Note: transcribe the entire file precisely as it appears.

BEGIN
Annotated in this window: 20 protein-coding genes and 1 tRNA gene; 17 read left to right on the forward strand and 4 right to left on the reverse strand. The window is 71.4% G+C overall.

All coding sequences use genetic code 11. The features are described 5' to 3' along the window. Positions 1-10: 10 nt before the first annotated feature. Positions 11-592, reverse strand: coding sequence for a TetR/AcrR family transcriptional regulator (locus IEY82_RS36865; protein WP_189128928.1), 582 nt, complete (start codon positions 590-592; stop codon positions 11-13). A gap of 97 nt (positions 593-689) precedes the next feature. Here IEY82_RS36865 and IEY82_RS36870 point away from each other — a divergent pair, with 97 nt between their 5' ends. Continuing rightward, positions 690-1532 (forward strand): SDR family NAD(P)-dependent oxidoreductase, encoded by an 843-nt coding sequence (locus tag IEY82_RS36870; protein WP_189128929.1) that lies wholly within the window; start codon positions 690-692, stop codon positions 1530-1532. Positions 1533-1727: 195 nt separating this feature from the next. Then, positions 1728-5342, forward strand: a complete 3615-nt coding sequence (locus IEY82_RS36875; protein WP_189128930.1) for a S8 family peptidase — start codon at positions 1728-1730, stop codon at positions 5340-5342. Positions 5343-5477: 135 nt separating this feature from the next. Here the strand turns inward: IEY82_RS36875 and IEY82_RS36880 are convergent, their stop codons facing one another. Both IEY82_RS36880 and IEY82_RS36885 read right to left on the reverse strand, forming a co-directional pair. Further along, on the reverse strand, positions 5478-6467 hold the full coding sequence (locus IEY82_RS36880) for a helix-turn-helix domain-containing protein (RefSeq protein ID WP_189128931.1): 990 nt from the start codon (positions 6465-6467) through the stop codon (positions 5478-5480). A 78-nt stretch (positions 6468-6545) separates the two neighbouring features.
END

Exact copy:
Annotated in this window: 20 protein-coding genes and 1 tRNA gene; 17 read left to right on the forward strand and 4 right to left on the reverse strand. The window is 71.4% G+C overall.

All coding sequences use genetic code 11. The features are described 5' to 3' along the window. Positions 1-10: 10 nt before the first annotated feature. Positions 11-592, reverse strand: coding sequence for a TetR/AcrR family transcriptional regulator (locus IEY82_RS36865; protein WP_189128928.1), 582 nt, complete (start codon positions 590-592; stop codon positions 11-13). A gap of 97 nt (positions 593-689) precedes the next feature. Here IEY82_RS36865 and IEY82_RS36870 point away from each other — a divergent pair, with 97 nt between their 5' ends. Continuing rightward, positions 690-1532 (forward strand): SDR family NAD(P)-dependent oxidoreductase, encoded by an 843-nt coding sequence (locus tag IEY82_RS36870; protein WP_189128929.1) that lies wholly within the window; start codon positions 690-692, stop codon positions 1530-1532. Positions 1533-1727: 195 nt separating this feature from the next. Then, positions 1728-5342, forward strand: a complete 3615-nt coding sequence (locus IEY82_RS36875; protein WP_189128930.1) for a S8 family peptidase — start codon at positions 1728-1730, stop codon at positions 5340-5342. Positions 5343-5477: 135 nt separating this feature from the next. Here the strand turns inward: IEY82_RS36875 and IEY82_RS36880 are convergent, their stop codons facing one another. Both IEY82_RS36880 and IEY82_RS36885 read right to left on the reverse strand, forming a co-directional pair. Further along, on the reverse strand, positions 5478-6467 hold the full coding sequence (locus IEY82_RS36880) for a helix-turn-helix domain-containing protein (RefSeq protein ID WP_189128931.1): 990 nt from the start codon (positions 6465-6467) through the stop codon (positions 5478-5480). A 78-nt stretch (positions 6468-6545) separates the two neighbouring features.